As a cricketing nation, men’s Cricket World Cups have been a high achieving place. There have been 12 events, and New Zealand has made the semi-finals in 8 of them. Only Australia has matched that, and no country has bettered it.
The first stage of grief of this anniversary is the thought that this was our best chance of winning the thing. Maybe New Zealand will get to co-host the tournament again, because the 1992 and 2015 sides went through their tournaments unbeaten before they met their knockout endings.
And if they had gone all the way they would have been deserving winners.
The 2019 side lost three pool matches. They qualified for the semi-finals on Net Run Rate (not boundaries scored) mainly because the West Indies had used 13 overs in knocking off a Pakistan total of 105 back in May. And they had very narrow wins over Bangladesh and the West Indies.
Like Pakistan in 1992 it had stumbled into the playoff games ranked fourth on the back of some good luck and varying individual performances from Williamson, CdeG, Neesham and Boult when it mattered.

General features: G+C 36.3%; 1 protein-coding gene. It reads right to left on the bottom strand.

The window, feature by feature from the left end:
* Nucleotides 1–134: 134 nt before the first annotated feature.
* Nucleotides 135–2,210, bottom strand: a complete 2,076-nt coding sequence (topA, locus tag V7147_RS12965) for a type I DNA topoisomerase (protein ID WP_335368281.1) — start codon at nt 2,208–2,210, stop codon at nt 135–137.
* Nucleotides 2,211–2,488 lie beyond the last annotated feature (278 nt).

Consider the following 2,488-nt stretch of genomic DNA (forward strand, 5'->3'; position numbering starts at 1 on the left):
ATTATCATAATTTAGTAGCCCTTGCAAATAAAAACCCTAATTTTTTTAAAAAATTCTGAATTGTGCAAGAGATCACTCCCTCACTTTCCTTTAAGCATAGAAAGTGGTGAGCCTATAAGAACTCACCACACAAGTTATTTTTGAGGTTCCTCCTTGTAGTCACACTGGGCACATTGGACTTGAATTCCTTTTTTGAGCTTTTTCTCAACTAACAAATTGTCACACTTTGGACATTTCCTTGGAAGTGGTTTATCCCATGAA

And when they came up against tournament favourites India in Manchester the experience of Taylor and Williamson read a winning score right, and then Henry and Boult on the morning of Day 2 sealed a date at Lords.
The 2019 Cricket World Cup final. New Zealand’s reaction to it summed up one tweet.
A year ago, I cried.
— Guy Heveldt (@GuyHeveldt) July 14, 2020
You would need a psychology degree to even begin to determine why that match has affected us so much. After all, the 2015 final was a bit of a humiliation, but we seemed to move on from that one more easily.
Perhaps it was because New Zealand seemed to have their noses in front for most of that final, none more so than when England was 86/4 almost halfway through their chase. But then all those little things went wrong.
None them were match defining alone, but it was the fact there were so many of them that twisted the knife again and again and again.
Rightly, no New Zealand players copped grief from the public. Instead it was a mixture of the umpires (of course) but more sharply the rule about most boundaries scored. Only avid followers of the game knew the rule existed in the first place, and the fact that it was ditched immediately following the match proved the point.
Rules for an ICC tournament that have their origins in the IPL are never a good idea.
Maybe the Ben Stokes backstory didn’t help either.
While the result will always hurt, there was the feeling that we could always be proud of their efforts.
Just remember that New Zealand did not lose the match. They did not lose the 50 over match and they didn’t lose the Super Over either. It was just that England was awarded the 2019 Cricket World Cup.